Following a hearing on the licensing application, a legislative hearing officer sent the matter to the city council with a recommendation that the licenses be issued with 16 conditions recommended by LIEP and acceptable to relators.  The city council referred the matter to an administrative-law judge (ALJ) to determine whether the CUP had expired.  Supported by detailed findings and conclusions, the ALJ also recommended issuance of the licenses subject to the enumerated conditions. 

            When the matter came before the city council in July 2005, the council rejected the ALJ’s findings and recommendations, made its own findings, and denied the application for the licenses.  In support of its decision, the council found that the property had not been used for auto sales either as of the date of the 2003 rezoning or at any time during the following 365 days.  Noting that property must generally be used in conformance with current zoning classifications when a nonconforming use is discontinued for 365 days, St. Paul, Minn. Legislative Code § 62.106(g) (2005), the council concluded that the only permitted uses of the property are those that conform to the current zoning classification.  The city council therefore denied the application for licenses based on its conclusion that relators’ intended uses do not comply with the zoning code, and because no license may be granted without such compliance.  This appeal follows.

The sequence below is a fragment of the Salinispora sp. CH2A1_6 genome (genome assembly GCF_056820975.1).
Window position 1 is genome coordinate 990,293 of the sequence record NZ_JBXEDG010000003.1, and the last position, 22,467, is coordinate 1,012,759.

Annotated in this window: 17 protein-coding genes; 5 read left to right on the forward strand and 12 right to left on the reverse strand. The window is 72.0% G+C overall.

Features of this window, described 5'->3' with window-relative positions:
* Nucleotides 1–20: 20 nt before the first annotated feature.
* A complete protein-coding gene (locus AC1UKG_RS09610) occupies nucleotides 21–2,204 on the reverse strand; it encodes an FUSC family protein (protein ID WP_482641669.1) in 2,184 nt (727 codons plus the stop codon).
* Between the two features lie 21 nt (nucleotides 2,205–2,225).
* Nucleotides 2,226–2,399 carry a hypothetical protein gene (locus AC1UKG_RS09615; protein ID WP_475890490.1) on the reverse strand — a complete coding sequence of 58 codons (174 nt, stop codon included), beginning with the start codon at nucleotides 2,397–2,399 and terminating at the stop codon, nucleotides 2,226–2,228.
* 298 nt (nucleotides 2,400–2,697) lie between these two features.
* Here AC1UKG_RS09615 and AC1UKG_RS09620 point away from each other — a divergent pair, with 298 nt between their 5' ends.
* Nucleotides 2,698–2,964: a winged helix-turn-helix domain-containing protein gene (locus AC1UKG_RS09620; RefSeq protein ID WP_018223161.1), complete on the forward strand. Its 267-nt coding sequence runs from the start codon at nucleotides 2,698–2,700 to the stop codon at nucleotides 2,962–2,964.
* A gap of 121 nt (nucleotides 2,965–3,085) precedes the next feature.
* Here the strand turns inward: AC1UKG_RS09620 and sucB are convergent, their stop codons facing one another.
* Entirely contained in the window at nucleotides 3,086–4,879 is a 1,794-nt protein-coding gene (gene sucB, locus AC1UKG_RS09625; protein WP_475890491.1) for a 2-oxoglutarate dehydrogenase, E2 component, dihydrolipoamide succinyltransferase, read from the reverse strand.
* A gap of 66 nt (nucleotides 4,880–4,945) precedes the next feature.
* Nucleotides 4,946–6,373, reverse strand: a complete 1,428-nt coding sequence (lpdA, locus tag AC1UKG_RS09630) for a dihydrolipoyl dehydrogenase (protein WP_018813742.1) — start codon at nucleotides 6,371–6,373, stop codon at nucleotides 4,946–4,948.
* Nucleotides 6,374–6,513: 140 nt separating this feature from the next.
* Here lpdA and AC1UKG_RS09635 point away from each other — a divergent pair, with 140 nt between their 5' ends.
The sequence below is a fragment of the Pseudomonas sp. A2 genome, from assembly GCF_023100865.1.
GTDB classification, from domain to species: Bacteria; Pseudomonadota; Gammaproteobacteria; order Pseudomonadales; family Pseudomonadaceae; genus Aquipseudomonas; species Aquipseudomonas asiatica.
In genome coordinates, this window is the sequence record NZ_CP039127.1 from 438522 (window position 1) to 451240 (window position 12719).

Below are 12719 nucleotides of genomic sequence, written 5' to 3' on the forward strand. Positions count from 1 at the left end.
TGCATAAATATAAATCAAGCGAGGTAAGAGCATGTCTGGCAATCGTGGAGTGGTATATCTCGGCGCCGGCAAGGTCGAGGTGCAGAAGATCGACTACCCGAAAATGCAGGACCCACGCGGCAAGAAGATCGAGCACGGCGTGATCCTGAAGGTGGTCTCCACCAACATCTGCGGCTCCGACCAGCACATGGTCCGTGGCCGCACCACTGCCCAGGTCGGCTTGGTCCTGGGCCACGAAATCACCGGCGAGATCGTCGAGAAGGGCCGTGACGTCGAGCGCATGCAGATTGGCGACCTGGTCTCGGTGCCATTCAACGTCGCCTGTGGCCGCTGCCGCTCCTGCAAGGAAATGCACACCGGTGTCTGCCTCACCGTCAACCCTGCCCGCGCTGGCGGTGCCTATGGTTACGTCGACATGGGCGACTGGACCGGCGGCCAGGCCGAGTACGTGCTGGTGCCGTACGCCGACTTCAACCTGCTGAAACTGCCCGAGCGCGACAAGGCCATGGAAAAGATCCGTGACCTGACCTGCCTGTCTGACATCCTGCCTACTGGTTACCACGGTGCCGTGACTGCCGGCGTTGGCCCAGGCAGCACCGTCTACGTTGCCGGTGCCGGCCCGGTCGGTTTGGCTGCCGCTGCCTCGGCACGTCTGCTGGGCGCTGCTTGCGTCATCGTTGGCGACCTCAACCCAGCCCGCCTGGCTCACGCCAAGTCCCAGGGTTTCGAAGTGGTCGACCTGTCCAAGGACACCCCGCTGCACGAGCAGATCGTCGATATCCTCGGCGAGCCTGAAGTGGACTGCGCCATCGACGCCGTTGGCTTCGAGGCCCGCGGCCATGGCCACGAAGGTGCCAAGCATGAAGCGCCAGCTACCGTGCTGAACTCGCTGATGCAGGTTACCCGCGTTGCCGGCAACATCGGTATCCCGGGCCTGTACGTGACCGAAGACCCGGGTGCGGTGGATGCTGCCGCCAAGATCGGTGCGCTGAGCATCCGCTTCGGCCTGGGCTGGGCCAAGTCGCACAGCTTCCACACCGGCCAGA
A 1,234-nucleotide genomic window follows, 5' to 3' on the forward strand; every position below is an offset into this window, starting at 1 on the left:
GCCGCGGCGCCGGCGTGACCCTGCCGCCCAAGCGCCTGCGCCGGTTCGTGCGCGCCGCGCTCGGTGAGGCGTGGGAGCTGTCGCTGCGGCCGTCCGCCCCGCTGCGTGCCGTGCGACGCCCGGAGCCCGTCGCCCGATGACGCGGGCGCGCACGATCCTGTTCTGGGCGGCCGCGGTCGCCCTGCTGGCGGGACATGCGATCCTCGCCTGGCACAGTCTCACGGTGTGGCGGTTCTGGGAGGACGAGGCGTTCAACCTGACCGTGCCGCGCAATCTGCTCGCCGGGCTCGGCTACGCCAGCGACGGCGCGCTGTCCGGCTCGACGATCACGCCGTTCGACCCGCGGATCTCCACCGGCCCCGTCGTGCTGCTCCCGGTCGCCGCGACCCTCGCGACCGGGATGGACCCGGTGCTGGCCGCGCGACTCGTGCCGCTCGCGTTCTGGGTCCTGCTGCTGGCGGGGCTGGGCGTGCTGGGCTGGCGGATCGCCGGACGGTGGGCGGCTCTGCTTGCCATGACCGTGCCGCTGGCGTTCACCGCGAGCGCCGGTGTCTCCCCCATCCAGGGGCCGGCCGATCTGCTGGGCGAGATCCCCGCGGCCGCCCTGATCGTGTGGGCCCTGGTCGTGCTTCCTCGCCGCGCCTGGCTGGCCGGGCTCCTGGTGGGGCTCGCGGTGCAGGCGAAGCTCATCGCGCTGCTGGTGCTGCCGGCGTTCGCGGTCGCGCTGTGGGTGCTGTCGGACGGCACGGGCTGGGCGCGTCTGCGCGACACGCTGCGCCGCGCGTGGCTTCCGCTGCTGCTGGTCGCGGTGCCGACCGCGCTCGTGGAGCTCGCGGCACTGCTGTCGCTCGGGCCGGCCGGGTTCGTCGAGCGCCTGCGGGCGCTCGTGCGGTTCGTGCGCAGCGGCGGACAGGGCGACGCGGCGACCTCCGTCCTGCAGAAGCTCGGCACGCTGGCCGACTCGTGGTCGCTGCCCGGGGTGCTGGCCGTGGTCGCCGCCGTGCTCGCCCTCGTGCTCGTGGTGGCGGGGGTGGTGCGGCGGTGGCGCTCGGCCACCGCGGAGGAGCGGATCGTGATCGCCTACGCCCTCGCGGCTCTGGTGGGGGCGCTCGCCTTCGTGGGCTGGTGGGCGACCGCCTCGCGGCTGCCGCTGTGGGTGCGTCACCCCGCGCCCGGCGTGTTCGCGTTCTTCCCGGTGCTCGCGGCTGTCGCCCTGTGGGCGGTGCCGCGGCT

I.          Does this court have subject-matter jurisdiction to review this matter?


II.         Did the St. Paul City Council err by interpreting the zoning code as prohibiting approval of relators’ license application?                                        





            Respondents argue that jurisdiction to decide this matter properly lies in the district court because the city council denied the license application pursuant to Minn. Stat. §§ 462.357 and .3595 (2004).  Minnesota law provides that “[a]ny person aggrieved by an ordinance, rule, regulation, decision or order of a governing body or board of adjustments and appeals acting pursuant to sections 462.351 to 462.364 may have such ordinance, rule, regulation, decision or order, reviewed by an appropriate remedy in the district court.”  Minn. Stat. § 462.361.  The city council tied the license denial to the 2003 rezoning decision.  Rezoning decisions are generally considered legislative acts and are therefore not reviewable by this court on certiorari, but only by a direct action in district court.  Honn v. City of Coon Rapids, 313 N.W.2d 409, 416 (Minn.1981).  Here, however, the licensing decision does not implicate an ordinance, rule, regulation, decision, or order from which an aggrieved party has recourse by virtue of section 462.361 in the district court.  Although zoning is integral to the context, the gravamen of this dispute is denial of licenses, not a rezoning decision.

            Discretionary licensing decisions made according to the process employed here may generally be considered quasi-judicial acts reviewable by this court through a writ of certiorari.  See Pierce v. Otter Tail County, 524 N.W.2d 308, 309 (Minn. App. 1994) (holding that a city council's act is considered quasi-judicial if it is “the product or result of discretionary investigation, consideration, and evaluation of evidentiary facts”), review denied (Minn. Feb. 3, 1995).  And it is clear that, unless otherwise provided by statute, a petition for a writ of certiorari is the exclusive procedure for reviewing an administrative agency's quasi-judicial decision.  Willis v. County of Sherburne, 555 N.W.2d 277, 282 (Minn. 1996).  In such circumstances, this court has exclusive certiorari jurisdiction.  Heideman v. Metro. Airports Comm’n, 555 N.W.2d 322, 324 (Minn. App. 1996).